Part 3 of my trip: kansai. I had really been looking forward to visiting the kansai region for the sole purpose of being able to hear people speak kansai-ben! (And to visit the famous sites and temples of course 😉 ) I have no idea why, but for some reason I just absolutely love the dialect, and if I could speak it, I definitely would. But one step at a time, my current Japanese still needs to be improved.
My first stop in Kansai was Osaka. First I would be visiting an old middle school friend of mine I’ve known since the age of 11. I’d met up with him last year in London, but it was exciting to be able to visit him in his home country, and have him show me around. Being shown around by a local is always the best way to go in my opinion.
The trip to Osaka from Aomori was loooong. It took me about 9 hours! I could’ve arrived much quicker if I had read the timetable correctly, but I didn’t. I ended up catching slow trains, and it just took forever. I finally arrived in Osaka at about 3, and it was absolutely smouldering. After a short break at my friend’s place, we went out to hit the town. First, he took me to a figurine shop. It was really a fascinating place. The figurines made in that shop were even sometimes used in movies. Seeing the amount of detail that goes into making them was really impressive.
We then went to Namba, one of Osaka’s most famous spots. And boy was it busy. And bright! If I had to use one word to describe Osaka, it would have to be: colourful. Not only are the streets colourful, but the people too. Everyone wore such vibrant coloured clothing, and seemed so lively. And compared to other places I visited, the Osaka-jin are not shy. They’re not afraid to come up and talk to you and are really friendly, which is great. Actually one of the days I was there, and oji-chan that was walking in the same direction started talking to me, and because it was so hot, decided to treat me and my friends to an ice cream. It was a really nice gesture, and I can’t really imagine anyone doing that in London.
Day 2 in kansai I went to Kyoto and met up with my friend from Shizuoka (with whom I had originally been staying with). Kyoto is big. And most of the famous sites are not in walking distance. Probably the best way to get around is by bus, which is what we did. You can buy a one day bus pass for ¥500, which is a steal considering that one bus ride is ¥220. We spent about 2 and half days in Kyoto and managed to cover quite a lot of ground.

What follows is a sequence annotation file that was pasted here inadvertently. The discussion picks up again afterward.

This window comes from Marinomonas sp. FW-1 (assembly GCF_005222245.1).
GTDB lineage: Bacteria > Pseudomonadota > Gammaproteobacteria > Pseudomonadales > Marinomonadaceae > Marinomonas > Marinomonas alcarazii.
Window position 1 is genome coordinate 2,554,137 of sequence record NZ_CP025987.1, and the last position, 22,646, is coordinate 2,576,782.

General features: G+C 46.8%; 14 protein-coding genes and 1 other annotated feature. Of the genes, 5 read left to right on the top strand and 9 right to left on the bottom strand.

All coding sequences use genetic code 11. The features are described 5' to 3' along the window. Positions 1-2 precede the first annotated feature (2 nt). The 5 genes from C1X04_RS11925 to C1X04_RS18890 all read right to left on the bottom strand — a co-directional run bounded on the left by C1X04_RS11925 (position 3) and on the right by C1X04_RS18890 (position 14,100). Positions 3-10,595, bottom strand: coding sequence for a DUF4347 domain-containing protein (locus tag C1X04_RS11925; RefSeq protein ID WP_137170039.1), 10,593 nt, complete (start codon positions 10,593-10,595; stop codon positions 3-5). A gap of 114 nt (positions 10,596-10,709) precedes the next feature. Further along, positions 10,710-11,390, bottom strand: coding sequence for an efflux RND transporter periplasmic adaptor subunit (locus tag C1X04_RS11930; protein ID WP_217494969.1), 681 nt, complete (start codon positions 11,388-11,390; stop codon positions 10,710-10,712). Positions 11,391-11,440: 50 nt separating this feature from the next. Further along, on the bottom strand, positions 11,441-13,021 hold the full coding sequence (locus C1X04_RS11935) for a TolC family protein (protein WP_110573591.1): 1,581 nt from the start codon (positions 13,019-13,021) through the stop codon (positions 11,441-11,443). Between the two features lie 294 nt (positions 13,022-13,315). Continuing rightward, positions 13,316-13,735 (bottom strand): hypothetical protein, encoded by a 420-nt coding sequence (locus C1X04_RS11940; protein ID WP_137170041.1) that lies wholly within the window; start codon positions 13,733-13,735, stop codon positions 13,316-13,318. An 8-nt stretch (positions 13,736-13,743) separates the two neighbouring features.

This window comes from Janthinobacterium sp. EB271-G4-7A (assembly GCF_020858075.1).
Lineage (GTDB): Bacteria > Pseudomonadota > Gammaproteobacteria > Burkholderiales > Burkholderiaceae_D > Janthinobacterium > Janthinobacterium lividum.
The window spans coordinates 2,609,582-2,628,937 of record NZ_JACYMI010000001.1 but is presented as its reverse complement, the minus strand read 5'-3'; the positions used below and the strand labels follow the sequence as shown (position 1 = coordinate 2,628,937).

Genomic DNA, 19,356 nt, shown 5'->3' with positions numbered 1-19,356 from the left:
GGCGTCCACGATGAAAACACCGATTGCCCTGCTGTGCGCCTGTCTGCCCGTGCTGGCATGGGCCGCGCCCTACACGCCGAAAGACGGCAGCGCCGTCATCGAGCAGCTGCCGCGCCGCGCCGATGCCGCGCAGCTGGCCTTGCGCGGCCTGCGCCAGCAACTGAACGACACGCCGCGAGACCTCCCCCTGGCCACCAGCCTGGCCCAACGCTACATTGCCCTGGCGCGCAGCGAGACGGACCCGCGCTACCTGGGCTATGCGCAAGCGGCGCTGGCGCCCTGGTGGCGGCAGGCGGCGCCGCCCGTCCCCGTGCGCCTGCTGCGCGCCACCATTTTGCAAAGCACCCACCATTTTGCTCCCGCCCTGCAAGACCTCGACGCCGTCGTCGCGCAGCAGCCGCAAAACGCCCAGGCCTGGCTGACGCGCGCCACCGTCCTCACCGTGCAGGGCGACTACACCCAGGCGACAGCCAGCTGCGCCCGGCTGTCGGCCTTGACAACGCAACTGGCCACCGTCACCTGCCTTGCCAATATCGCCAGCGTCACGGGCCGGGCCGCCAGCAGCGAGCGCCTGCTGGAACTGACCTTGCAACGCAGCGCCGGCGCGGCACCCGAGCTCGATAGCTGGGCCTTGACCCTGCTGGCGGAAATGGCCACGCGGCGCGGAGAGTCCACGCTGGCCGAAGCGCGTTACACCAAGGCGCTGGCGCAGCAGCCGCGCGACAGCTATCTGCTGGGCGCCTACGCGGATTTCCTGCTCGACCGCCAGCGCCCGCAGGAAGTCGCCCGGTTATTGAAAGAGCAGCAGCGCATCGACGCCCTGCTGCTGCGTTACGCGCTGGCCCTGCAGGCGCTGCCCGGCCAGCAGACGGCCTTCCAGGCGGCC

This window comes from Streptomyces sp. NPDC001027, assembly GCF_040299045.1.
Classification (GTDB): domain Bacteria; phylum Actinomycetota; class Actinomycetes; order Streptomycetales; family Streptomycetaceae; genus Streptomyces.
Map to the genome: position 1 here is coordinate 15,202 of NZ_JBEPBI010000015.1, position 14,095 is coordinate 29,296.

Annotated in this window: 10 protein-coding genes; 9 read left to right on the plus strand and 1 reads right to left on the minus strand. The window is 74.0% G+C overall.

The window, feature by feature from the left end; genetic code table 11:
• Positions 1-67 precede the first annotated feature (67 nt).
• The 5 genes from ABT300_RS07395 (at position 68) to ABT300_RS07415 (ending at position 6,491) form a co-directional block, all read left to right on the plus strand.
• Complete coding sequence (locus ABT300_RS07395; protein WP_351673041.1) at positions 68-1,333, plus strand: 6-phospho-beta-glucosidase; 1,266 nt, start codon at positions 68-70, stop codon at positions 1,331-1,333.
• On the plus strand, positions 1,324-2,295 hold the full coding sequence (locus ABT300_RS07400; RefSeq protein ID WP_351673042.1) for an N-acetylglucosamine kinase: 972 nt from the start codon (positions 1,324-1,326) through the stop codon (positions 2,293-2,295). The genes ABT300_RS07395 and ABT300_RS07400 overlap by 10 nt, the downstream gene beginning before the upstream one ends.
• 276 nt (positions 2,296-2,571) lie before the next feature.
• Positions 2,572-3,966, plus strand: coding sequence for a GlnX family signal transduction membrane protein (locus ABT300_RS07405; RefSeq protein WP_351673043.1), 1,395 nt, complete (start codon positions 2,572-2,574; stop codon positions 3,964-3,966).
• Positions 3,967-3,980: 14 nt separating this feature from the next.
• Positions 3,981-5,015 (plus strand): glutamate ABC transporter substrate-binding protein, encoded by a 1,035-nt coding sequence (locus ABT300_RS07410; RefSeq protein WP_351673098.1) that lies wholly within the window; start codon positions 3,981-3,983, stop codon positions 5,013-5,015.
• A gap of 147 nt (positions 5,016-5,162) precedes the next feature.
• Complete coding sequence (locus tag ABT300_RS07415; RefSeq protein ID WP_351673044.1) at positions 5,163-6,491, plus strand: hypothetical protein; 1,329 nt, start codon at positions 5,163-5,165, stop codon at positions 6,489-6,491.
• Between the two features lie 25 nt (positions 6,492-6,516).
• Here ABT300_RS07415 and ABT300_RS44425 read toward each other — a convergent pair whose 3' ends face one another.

At one point I managed to really embarrass myself, when a fish suddenly jumped into our boat. I screamed and hurried to the other side, scaring the children that were on board and leaving the poor fish flapping about. But thankfully someone rescued it. あぁ, 恥ずかしかった. (〃艸〃)
The ukai was really interesting to watch though, and I would recommend going if you can. It cost us about ¥1700 (£11) if I remember correctly, and was completely worth it.
Our first night in Kyoto we stayed in one of the J-Hoppers Hostels. You can find them all over Japan, and the hostel we stayed at was quite nice. On our second night we stayed at another hostel called Toujian
. It wasn’t the nicest hostel, in terms of aesthetics (which is understandable at ¥2000 a night), but we enjoyed it so much more because the oji-chan
that runs it was the sweetest person ever. When we couldn’t find our way to the hostel at 11PM he came to pick us up. And when we were leaving in the morning he gave us both some drinks and snacks for our trip. For ¥2000 you even got some breakfast in the morning (tea, toast and hardboiled egg), and a towel was provided. The place didn’t have any showers, but access to a nearby sento
(public baths). By now I was getting pretty used to bathing in public. So if you’re looking for somewhere cheap to stay, this is the place!
We went back to Osaka for an evening to view a 花火大会 hanabi taikai (firework display). Japanese love fireworks, and it is as much a part of the culture as is sushi. It’s a great opportunity to get the lovely yukata out and spend some time with family and friends.
We met up with a whole bunch of friends, bought lots of snacks and drinks and made our way to the park where the fireworks would be showing. Before the display, we spent our time eating, drinking and playing card games. And finally the fireworks started. They were incredible 🙂
After Osaka and Kyoto I went to Nara. The parks were filled with deers.
The deers are so used to humans, you can go right up to them and pet them. You will also find many senbei sellers in the parks, who you can buy senbei from to feed the deers.
I tried to feed the them, and got attacked instead. Before I could even taken my wallet out to buy the senbei, I was suddenly surrounded by about a gang of 10 of them. The ring leader was especially impatient, as she bit and pulled on my dress, and nudged my leg. I finally got to buying the senbei, and thought it would calm them down. But with fear of my dress being completely chewed off (and me ending up in my underwear in the middle of the park), I ended up having to throw the senbei as far away from me as possible. I did not get to feed them in the nice sort of fairy tail way I had pictured myself doing 😦 But I believe it may have been karma getting me back. Because just 5 minutes before I had seen a girl cornered on top of a wall surrounded by deers yelling “yamete, yamete! stop, stop!” And I kinda laughed thinking “aww how cute she’s scared of the deers”…. (T ^ T)
Aside from getting mobbed in the park by deers, the park also offered some beautiful candle lit illuminations for our eyes to feast upon.
The next day I went to Todai-ji to see the daibutsu (giant Buddha). It was impressive!
I absolutely loved visiting Kansai. Kyoto and Nara were such beautiful places, and Osaka was loads of fun. I think if I had to live in Japan, it would definitely have to be Osaka.
The next and final part of my trip…Tokyo!